Re: Should the function get_variable_numdistinct consider the case when stanullfrac is 1.0?

From: Tom Lane <tgl(at)sss(dot)pgh(dot)pa(dot)us>
To: Tomas Vondra <tomas(dot)vondra(at)2ndquadrant(dot)com>
Cc: Zhenghua Lyu <zlyu(at)vmware(dot)com>, "pgsql-hackers(at)lists(dot)postgresql(dot)org" <pgsql-hackers(at)lists(dot)postgresql(dot)org>
Subject: Re: Should the function get_variable_numdistinct consider the case when stanullfrac is 1.0?
Date: 2020-10-31 00:50:49
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Tomas Vondra <tomas(dot)vondra(at)2ndquadrant(dot)com> writes:
> So I'm not sure I understand what would be the risk with this ... Tom,
> can you elaborate why you dislike the patch?

I've got a couple issues with the patch as presented.

* As you said, it creates discontinuous behavior for stanullfrac = 1.0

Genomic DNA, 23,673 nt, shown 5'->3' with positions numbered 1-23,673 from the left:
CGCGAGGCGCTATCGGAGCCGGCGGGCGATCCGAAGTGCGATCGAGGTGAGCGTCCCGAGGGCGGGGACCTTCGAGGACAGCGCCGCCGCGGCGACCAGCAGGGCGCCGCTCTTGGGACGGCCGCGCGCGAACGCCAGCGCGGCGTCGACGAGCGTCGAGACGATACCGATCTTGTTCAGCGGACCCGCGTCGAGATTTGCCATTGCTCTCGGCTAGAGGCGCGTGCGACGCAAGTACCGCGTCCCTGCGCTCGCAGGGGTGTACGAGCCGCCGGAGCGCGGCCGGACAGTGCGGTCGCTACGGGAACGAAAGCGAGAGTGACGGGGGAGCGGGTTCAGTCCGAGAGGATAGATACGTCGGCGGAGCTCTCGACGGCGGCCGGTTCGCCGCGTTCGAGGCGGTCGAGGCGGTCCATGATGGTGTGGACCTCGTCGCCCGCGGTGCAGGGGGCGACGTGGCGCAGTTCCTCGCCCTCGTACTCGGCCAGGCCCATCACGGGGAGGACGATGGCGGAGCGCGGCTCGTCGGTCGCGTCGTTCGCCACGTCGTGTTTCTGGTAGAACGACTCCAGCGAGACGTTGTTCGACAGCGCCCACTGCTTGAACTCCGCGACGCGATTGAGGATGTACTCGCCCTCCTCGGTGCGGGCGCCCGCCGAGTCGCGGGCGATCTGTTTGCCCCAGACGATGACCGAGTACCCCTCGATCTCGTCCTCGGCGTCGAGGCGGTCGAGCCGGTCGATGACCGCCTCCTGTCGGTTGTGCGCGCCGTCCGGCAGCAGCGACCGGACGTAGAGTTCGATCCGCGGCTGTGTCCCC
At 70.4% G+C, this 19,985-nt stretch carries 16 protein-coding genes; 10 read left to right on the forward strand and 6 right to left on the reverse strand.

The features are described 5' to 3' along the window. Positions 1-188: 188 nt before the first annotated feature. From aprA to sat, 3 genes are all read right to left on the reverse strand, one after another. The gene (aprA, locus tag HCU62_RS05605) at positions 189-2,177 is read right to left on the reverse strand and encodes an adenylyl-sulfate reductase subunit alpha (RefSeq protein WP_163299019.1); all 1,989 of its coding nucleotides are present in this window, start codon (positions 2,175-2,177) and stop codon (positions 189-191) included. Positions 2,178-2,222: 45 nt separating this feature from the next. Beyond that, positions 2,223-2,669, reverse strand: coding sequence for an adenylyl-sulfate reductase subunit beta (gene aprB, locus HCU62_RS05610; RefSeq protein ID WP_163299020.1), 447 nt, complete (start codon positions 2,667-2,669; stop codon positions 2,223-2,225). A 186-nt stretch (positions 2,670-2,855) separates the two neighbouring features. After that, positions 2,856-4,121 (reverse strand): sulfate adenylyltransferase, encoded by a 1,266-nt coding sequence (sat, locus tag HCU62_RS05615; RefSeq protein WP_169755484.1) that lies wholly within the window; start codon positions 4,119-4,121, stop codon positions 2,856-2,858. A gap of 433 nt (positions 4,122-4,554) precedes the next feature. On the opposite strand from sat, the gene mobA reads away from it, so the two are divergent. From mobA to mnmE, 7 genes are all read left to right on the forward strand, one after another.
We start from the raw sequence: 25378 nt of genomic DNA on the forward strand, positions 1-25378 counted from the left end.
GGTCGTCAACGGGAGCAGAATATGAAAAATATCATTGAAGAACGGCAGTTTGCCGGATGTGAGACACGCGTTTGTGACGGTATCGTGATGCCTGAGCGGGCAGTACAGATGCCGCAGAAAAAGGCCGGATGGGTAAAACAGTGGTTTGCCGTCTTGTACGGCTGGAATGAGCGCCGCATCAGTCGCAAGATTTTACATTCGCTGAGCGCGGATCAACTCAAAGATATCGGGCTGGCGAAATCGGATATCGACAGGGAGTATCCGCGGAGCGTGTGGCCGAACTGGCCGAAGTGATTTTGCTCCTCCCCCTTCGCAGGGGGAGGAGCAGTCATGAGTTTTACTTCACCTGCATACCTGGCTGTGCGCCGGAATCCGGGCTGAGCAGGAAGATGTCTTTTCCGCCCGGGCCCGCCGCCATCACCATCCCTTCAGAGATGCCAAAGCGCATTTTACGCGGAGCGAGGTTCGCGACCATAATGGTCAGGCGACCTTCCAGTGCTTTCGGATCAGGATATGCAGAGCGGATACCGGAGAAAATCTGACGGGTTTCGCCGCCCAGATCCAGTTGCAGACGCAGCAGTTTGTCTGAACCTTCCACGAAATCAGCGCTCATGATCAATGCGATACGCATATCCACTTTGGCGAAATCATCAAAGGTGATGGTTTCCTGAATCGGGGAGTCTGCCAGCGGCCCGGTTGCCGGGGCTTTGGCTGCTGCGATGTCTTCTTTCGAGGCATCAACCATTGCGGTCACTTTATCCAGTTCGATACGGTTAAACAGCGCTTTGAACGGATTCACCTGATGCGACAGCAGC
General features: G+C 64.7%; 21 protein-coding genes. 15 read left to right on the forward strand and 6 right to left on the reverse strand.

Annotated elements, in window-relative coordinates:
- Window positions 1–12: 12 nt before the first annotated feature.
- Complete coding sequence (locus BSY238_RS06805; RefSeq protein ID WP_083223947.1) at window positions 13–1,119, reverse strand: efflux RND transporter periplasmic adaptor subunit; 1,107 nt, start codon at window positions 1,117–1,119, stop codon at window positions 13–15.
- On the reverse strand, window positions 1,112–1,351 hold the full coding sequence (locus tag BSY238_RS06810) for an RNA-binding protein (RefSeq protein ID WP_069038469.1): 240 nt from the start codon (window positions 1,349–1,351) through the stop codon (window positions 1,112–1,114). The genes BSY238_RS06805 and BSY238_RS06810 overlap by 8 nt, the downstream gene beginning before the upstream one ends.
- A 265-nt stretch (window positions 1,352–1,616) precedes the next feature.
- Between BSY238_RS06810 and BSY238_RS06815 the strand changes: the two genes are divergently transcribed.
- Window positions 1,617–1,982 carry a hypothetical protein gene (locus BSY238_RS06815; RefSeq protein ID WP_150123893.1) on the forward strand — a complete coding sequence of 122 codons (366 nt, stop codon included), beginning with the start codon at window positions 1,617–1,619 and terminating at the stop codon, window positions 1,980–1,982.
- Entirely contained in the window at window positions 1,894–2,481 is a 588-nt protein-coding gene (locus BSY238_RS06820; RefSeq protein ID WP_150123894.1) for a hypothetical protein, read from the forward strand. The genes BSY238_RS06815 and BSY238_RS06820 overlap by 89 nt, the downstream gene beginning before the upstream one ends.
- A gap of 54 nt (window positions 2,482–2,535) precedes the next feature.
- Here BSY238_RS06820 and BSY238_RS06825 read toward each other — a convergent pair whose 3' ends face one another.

versus stanullfrac = 1.0 - epsilon. That doesn't seem good.

* It's not apparent why, if ANALYZE's sample is all nulls, we wouldn't
conclude stadistinct = 0 and thus arrive at the desired answer that
way. (Since we have a complaint, I'm guessing that ANALYZE might
disbelieve its own result and stick in some larger stadistinct. But
then maybe that's where to fix this, not here.)

* We generally disbelieve edge-case estimates to begin with. The
most obvious example is that we don't accept rowcount estimates that
are zero. There are also some clamps that disbelieve selectivities
approaching 0.0 or 1.0 when estimating from a histogram, and I think
we have a couple other similar rules. The reason for this is mainly
that taking such estimates at face value creates too much risk of
severe relative error due to imprecise or out-of-date statistics.
So a special case for stanullfrac = 1.0 seems to go directly against
that mindset.

I agree that there might be some gold to be mined in this area,
as we haven't thought particularly hard about high-stanullfrac
situations. One idea is to figure what stanullfrac says about the
number of non-null rows, and clamp the get_variable_numdistinct
result to be not more than that. But I still would not want to
trust an exact zero result.

regards, tom lane

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